Among the very few controversial claims in the Israeli-Palestinian conflict is this one: the Palestinian rights movement is at a crossroads. The (partial and overstated) withdrawal from Gaza and the consolidation of the wall and settlements in the West Bank are about to change, both literally and metaphorically, the terrain of the struggle for Palestinian rights. Although the last several years have proven difficult for the indigenous Palestinian struggle and the Palestine solidarity movement around the world, without a coherent strategy the next years will be far more difficult. We must confront the possibility, even the likelihood, that Israel will unilaterally declare a Palestinian state in Gaza and what lies outside the wall. At least it is moving in that direction. How should the solidarity movement in the U.S. and elsewhere proceed?
Many causes have been cited for Israel’s withdrawal from Gaza. Some ascribe it to the potency of the resistance struggle. Others claim that Israel never wanted Gaza anyway, and this seems like a propitious time to abandon Gaza and consolidate its hold on much of the West Bank. There are those who argue that Israel will undermine any self-rule in Gaza and then point to that as a reason the Palestinians cannot govern themselves. All of these claims, no doubt, capture an aspect of what has happened.
I would like to point to a fourth point cause, one that has been widely noted. However, the political opening it presents has so far been missed. It concerns demographic factors. Now that Palestinians constitute a majority in mandatory Palestine (Modern Day Israel, West Bank, Gaza and Jerusalem), Israelis have a motivation to draw a line that excludes from the future boundaries of the Israeli state areas of high Palestinian concentration. This purportedly allows Israel to retain what it mistakenly calls the “Jewish, democratic” character of the state.
Of course a state cannot be both Jewish and democratic at the same time, any more than it can be Muslim or Hindu or Christian and democratic. If Israel declares its borders at the limits of the wall, the Palestinian population living within those borders will rise by about 250,000, 16% of those living under occupation. Already Palestinians constitute 17% of the Israeli population. And here lies a political opening.
So far, the Palestine solidarity movement has focused on the occupied territories, to the neglect of solidarity with those inside Israel. There have been good reasons for this. However, as Israel moves to annex areas in the West Bank, it might be worth turning more of our energies toward a simple civil rights movement inside Israel. Palestinians in Israel are oppressed in all kinds of ways. Their townships receive far less aid than Jewish townships. They are routinely brutalized. They are denied many of the benefits their fellow Jewish citizens receive. Their Knesset representatives are politically isolated. If the occupation is apartheid, the situation for Palestinians inside Israel is largely one of Jim Crow.
Given the desperation of those still under occupation, what would justify shifting energies to those inside the future Israeli borders? There are three reasons, the last being the most important. First, there is the possibility of working alongside established Jewish and Palestinian groups that are already engaged in a civil rights struggle for Israel’s Palestinian population. Second, the idea of equal citizenship is an easy sell; it would be hard for governments to deny that Palestinian citizens deserve equal rights. The Palestinian solidarity movement has had difficulty countering accusations around suicide bombings and security. There would be no obstacle of this kind in a struggle that sought its analogies in the U.S. civil rights movement.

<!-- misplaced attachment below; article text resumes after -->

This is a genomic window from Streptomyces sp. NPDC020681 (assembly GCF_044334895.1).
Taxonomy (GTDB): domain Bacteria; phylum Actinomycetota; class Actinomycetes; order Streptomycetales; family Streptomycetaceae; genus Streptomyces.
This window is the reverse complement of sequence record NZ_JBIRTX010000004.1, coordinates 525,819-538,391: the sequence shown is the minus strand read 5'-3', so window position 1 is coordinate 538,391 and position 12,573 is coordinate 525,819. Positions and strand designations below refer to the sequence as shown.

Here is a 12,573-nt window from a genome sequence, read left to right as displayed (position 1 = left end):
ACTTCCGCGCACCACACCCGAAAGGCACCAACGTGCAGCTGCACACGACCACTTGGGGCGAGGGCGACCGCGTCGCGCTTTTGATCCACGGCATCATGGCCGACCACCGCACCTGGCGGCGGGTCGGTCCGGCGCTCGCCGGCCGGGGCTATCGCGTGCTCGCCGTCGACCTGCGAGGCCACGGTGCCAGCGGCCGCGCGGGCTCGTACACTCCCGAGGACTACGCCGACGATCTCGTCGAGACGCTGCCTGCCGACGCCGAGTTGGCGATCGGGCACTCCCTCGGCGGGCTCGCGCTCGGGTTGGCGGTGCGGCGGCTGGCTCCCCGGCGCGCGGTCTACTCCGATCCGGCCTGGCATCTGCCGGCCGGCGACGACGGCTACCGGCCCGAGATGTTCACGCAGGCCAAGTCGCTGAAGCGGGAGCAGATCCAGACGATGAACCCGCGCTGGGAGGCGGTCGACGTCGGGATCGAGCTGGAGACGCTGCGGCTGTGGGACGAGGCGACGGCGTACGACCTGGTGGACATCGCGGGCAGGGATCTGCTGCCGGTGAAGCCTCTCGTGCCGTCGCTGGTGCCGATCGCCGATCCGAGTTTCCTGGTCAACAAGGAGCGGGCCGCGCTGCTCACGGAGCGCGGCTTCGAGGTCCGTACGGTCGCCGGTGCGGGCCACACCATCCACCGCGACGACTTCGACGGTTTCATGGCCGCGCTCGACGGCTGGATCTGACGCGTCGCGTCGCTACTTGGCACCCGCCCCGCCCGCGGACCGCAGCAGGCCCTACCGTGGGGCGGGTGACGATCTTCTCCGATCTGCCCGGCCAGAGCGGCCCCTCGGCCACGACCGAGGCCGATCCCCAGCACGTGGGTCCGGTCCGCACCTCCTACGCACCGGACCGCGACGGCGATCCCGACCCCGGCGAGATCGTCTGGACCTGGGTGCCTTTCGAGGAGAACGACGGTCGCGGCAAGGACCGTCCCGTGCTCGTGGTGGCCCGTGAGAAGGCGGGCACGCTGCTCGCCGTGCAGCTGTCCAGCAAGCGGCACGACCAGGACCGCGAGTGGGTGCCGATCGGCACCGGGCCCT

The third reason is demographic. If Palestinian birthrates continue to outnumber Israeli birthrates in the way they do currently, the demographic makeup of an expanded Israel will become less Jewish. This will place the adjectives “Jewish” and “democratic” in the self-description of Israel in sharper conflict. If the strategy of equal civil rights works, it will require the recognition of Palestinians as full citizens, and will, perhaps, finally spell the end of the nineteenth century project of forming a Jewish state to the detriment of its indigenous people. The potential gain of such a strategy for Palestinians outside the borders of the expanded Israel is obvious. Once Israel is no longer Jewish but instead democratic, it can open its borders to Palestinians on the other side of the wall. Israel will become a secular democratic state of all its people, something it should have been all along (as some of the slower-witted among us, like me, have belatedly come to realize).
Where does this leave those in Gaza and east of the wall, at least in the near term? I cannot say. I am not arguing that, should Israel consolidate the land west of the wall, the Palestinians east of the wall should be abandoned by the solidarity movement. The way forward ought to be determined by the situation on the ground. One of the difficulties of the past several years for the Palestine solidarity movement has been the absence of a large, viable resistance movement to connect with. Perhaps that will change. One hopes so. I offer the proposal here not as a solution to the entire conflict, but as a path that has not been discussed much and that may soon become a fruitful one. In 1988, during the first intifada, I went on a human rights delegation to the occupied territories. A man in the Balaata refugee camp told me about the numerous curfews Israel imposed on the camp. He pointed out that there is little to do when one is under curfew. But there is one thing. And he asked me, “Why do the Israelis put us under curfew all the time and then complain about the demographic problem?”
The prescience in his observation is finally becoming evident.